Three years ago, when Lansing inmate Tavis Moten was 39, he began showing symptoms of kidney failure.
"I started swelling up, water started coming out of my pores, I was real puffy," he said.
"They gave me water pills, and I guess it helped a bit. But I was ready to start (dialysis), because it's an awful feeling," said Moten, who was convicted in 2003 for aggravated assault and battery and will be in prison at least until 2015.
"I try not to drink, because if you do, you can't breathe. Once you lay down, it's in your lungs. And you can't sleep. You got to sleep like a giraffe, standing up. It's an awful feeling. I wouldn't wish it on my enemy."
But he said the clinic staff at El Dorado told him that in order to start dialysis, he would have to fall below 10 percent kidney function.
Moten said he was not put on dialysis until he had an emergency. Several months after symptoms began, his condition became critical.
"All of a sudden, I just had to be rushed to the hospital. They had to do emergency dialysis. I just passed out. They had to bring me back. You know, scary thing," he said.
After four days in the hospital, his condition stabilized and he was transferred to Lansing. Since 2008, he's received dialysis three times a week, most recently under the care of Barb Sneegas, a nurse subcontracted by Correct Care Solutions.
Moten said he has no complaints about the care he's received in Lansing from Sneegas and others.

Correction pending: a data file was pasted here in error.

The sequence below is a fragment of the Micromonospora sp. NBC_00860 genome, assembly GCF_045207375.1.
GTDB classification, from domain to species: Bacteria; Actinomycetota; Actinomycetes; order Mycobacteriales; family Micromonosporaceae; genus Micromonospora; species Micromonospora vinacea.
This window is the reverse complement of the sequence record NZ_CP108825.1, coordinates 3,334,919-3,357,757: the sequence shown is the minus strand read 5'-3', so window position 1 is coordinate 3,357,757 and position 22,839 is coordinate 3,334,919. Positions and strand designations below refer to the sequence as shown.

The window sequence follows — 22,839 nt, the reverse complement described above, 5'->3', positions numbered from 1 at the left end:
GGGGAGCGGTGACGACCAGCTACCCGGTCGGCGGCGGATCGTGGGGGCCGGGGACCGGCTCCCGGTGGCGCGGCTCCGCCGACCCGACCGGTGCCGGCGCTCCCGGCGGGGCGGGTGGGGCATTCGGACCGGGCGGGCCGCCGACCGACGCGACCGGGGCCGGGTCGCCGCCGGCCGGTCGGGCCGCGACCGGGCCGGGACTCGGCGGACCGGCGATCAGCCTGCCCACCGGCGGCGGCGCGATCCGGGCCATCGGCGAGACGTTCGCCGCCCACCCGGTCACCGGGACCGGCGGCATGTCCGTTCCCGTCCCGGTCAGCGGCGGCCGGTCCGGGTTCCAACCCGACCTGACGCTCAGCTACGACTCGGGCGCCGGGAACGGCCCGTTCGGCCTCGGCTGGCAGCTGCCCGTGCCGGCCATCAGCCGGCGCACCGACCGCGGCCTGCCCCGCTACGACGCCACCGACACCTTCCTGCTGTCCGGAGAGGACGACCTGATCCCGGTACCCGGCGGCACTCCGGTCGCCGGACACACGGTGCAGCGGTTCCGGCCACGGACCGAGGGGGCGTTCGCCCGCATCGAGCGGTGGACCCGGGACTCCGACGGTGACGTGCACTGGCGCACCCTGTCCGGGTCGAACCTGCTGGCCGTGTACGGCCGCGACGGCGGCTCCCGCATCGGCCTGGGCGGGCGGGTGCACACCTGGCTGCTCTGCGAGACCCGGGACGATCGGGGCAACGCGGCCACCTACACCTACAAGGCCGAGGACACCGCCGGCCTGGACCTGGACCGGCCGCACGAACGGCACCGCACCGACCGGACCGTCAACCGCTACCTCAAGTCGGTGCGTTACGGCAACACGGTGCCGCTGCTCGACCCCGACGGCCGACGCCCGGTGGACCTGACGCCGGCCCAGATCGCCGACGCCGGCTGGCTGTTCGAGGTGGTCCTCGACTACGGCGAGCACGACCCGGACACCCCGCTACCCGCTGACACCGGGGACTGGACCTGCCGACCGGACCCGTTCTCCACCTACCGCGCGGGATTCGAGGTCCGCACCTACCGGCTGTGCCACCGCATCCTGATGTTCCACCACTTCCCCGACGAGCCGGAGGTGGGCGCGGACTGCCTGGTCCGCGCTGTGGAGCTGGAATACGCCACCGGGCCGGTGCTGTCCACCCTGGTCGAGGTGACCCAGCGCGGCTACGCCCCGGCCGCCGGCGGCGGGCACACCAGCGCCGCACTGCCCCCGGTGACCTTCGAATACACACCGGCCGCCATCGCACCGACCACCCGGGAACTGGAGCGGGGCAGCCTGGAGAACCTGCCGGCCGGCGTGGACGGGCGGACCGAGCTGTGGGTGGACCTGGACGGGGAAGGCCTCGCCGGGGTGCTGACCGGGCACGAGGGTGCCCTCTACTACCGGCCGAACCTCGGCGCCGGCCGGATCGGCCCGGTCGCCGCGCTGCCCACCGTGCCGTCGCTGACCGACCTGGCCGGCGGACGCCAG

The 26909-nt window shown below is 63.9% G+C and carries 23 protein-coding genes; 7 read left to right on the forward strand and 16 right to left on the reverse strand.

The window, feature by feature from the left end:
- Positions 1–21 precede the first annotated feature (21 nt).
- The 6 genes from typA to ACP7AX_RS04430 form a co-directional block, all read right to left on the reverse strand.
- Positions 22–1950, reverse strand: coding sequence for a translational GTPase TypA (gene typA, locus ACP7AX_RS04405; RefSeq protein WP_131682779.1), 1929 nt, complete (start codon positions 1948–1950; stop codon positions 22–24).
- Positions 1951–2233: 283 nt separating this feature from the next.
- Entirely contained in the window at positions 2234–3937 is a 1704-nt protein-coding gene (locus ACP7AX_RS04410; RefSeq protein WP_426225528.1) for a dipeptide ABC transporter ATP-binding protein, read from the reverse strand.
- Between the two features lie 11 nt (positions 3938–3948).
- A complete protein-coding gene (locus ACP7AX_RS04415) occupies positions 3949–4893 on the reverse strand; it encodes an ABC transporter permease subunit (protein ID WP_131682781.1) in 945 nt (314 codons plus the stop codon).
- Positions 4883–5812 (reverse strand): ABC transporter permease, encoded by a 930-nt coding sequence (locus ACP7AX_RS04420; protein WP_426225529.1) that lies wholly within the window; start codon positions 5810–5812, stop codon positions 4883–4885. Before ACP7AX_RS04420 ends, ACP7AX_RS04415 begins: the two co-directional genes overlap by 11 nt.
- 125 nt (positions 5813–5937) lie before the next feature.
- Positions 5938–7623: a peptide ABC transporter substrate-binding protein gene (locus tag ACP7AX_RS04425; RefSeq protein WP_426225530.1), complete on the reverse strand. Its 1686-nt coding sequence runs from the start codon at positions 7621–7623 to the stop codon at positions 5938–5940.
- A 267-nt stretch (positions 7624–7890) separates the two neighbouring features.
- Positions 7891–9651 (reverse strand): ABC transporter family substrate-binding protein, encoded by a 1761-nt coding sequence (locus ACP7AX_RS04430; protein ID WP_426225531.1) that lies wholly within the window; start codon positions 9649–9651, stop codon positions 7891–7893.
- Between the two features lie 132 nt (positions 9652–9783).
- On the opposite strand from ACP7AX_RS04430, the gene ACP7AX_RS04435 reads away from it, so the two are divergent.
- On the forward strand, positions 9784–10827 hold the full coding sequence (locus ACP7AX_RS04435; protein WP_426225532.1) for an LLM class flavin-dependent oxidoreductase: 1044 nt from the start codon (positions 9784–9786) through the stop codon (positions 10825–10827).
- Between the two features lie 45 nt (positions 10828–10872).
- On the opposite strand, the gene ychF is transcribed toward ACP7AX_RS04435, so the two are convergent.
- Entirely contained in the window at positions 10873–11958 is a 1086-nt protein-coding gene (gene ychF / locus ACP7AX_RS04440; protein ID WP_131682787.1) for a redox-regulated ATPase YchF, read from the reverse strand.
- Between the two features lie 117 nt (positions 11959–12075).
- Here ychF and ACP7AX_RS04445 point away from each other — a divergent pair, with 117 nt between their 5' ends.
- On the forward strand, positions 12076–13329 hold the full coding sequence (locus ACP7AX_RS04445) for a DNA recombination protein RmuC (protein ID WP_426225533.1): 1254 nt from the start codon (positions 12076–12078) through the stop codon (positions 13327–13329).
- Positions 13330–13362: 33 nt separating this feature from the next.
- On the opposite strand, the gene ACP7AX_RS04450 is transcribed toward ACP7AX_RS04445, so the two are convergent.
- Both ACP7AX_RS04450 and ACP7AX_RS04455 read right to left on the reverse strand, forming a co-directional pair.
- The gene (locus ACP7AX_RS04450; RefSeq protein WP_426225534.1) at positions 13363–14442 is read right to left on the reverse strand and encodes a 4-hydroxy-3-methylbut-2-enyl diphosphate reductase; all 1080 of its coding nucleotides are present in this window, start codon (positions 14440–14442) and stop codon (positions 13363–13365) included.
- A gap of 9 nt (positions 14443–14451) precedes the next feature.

"She cares about us. That's what keeps me going," Moten said. "Some people, it's just a paycheck. But she actually cares. Miss Ellen, she cares, too. I think the world of her," he said, referring to Ellen Bartz, health services administrator at Lansing for Correct Care Solutions.
Chief among the complaints by Moten and others with comparable health conditions is the prison food. The clinic employees prescribe certain foods to reduce the strain on patients between dialysis treatments. But, in practice, getting the special food — such as dishes that substitute chicken or more vegetables for sauce or cheese — can be challenging.
"Sometimes you have to go through hell to get your meals. Sometimes they don't want to give it to you," Moten said. Clinic staff "give us a menu saying what we supposed to have, but (prison food service) don't follow the menu. Or another inmate done stole your tray, because you know, they don't give out chicken here unless you buy it."
Advocates for prisoners in Kansas have been in short supply for some 15 years, since the administration of then-Gov. Joan Finney. Grants for inmate advocacy ended along with her term in 1995, and there have been scant public voices for incarcerated Kansans since.
Russell Thompson has been a prison volunteer for about 16 years. He said over that time, the groups he's worked with have included inmates with health issues — such as vision, back and dental problems.
"Some were serious enough to require specialized care. I know that care was given but am not qualified to comment on the quality of the care, and I have not noticed any trends in the health services," Thompson wrote in an email.
"None of the ex-offenders I have known have complained to me about the health care they received while incarcerated," he wrote.
The oversight office at the corrections department gets about 30 complaints per month of inadequate health care from inmates.
That’s down from a high of more than 200 complaints per month in 2002 when vendor Prison Health Services was losing money on its contract, said Viola Riggin, who heads the office.
Each year, about two or three complaints become lawsuits, she said. Of those, all have either been dismissed or settled out of court. For the most part, officials at Correct Care Solutions would not comment on lawsuits against the company.
Spokesman Patrick Cummiskey wrote in an email: “Since our inception in 2003, CCS has never had a case result in a verdict for an inmate.”